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Displacement Modulation - Next-To-Last Mystery Solved

Jul 3rd 2023, 15:09


Joined: Dec 3rd 2012, 11:13
Total Topics: 0
Total Posts: 0
In my earlier discussions, I mentioned that a mysterious problem was that the modulation could not be obtained when the plate tank circuit was fully tuned to resonance - instead, I had to significantly de-tune from the Peak Efficiency Power tuning point, in the direction of reduced capacitance, for the modulation to get through to the antenna. This has been true in my little homebuilt rig, and also true to almost exactly the same extent on my simple modification of the venerable EICO 723 60-watt transmitter (ca 1960).

So last night, I suddenly wondered, What would happen if we forced the plate tank to resonate at a higher L/C ratio? In other words, push the capacitance radically smaller by radically increasing the coil inductance? This morning, I decided to try this.

In the EICO 723, the plate tuning capacitor is directly tied to the 'bottom end' of the mult-tap coil (a coil about 3.5 inches long and almost 1.5 inches diameter, maybe 25 or so unevenly-spaced turns) - the whole coil is used for 80 meter tuning, which I don't care about. I first removed the wire link from the capacitor to this point. Then, I unsoldered the wire at the 40-meter tap and moved it over to this point at the end of the coil. This means I'm using the former 80-meter coil to tune to 40 meters with the selector switch at the '40' position.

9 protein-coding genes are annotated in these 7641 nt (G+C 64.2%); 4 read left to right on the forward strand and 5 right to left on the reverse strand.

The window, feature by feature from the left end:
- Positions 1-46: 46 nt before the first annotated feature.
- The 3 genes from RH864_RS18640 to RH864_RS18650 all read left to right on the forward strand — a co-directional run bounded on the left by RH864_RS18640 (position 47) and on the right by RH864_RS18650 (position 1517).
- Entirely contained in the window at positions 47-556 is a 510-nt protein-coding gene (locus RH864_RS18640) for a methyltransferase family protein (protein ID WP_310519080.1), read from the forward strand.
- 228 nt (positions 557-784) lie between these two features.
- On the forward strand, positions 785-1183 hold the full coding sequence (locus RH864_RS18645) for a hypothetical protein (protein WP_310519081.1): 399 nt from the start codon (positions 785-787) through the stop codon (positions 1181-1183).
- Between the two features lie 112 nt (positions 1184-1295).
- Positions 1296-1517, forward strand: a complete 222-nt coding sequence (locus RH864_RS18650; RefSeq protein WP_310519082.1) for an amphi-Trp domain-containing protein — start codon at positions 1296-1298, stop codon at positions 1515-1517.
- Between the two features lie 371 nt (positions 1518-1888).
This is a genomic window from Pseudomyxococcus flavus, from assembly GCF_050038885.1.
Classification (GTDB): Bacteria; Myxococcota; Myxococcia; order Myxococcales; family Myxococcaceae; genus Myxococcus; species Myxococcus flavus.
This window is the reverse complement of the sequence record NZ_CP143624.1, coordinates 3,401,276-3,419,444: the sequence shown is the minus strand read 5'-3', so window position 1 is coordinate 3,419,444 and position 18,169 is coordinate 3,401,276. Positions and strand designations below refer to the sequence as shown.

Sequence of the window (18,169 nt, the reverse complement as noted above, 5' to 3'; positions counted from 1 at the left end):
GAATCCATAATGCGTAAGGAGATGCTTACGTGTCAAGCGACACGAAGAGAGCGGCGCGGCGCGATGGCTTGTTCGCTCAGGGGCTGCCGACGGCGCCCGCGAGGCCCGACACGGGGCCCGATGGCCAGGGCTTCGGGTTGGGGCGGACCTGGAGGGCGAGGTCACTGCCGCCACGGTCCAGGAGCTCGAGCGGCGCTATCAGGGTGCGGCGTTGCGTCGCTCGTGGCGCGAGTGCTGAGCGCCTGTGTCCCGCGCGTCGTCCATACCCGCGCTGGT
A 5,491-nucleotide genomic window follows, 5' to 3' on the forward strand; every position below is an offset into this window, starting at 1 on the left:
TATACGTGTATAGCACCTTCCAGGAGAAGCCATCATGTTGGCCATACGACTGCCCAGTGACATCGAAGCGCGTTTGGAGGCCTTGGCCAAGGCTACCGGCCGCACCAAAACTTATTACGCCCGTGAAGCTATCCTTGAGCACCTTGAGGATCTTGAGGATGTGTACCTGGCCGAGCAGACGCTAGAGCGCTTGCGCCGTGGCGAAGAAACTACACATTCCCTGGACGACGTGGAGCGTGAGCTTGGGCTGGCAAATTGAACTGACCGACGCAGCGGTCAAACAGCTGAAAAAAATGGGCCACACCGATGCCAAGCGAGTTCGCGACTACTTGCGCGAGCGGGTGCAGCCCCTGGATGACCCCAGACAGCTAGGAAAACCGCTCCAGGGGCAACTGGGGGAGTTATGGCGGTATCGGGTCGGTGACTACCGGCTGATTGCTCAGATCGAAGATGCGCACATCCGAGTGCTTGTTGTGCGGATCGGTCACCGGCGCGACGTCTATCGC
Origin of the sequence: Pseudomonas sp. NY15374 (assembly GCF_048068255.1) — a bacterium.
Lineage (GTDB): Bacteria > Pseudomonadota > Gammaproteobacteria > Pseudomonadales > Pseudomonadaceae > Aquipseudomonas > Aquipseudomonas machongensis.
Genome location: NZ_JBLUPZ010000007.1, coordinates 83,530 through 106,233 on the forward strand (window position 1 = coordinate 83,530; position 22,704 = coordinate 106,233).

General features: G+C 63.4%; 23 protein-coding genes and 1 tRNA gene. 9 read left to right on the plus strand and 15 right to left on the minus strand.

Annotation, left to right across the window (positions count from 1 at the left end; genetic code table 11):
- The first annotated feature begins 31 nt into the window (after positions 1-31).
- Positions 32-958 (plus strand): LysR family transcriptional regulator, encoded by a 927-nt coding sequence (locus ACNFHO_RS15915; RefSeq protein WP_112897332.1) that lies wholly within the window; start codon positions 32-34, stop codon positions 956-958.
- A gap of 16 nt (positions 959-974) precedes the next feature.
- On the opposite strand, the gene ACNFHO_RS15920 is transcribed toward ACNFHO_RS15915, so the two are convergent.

Next, reducing the tuning capacitance: My first stab was a porcelain-bodied trimmer of unknown value between the capacitor and this coil end (meaning that this cap and the tuning variable were in series). When I fired her up, I could never get the plate current to dip - obviously, this series cap must be too small (according to the 723 parts list and schematic, the tuning variable is 140pF max.). I still have a couple dozen 280pF 3KV disks lying around, so I put one of those in the series position. Voila! I was now able to tune the plate tank to resonance.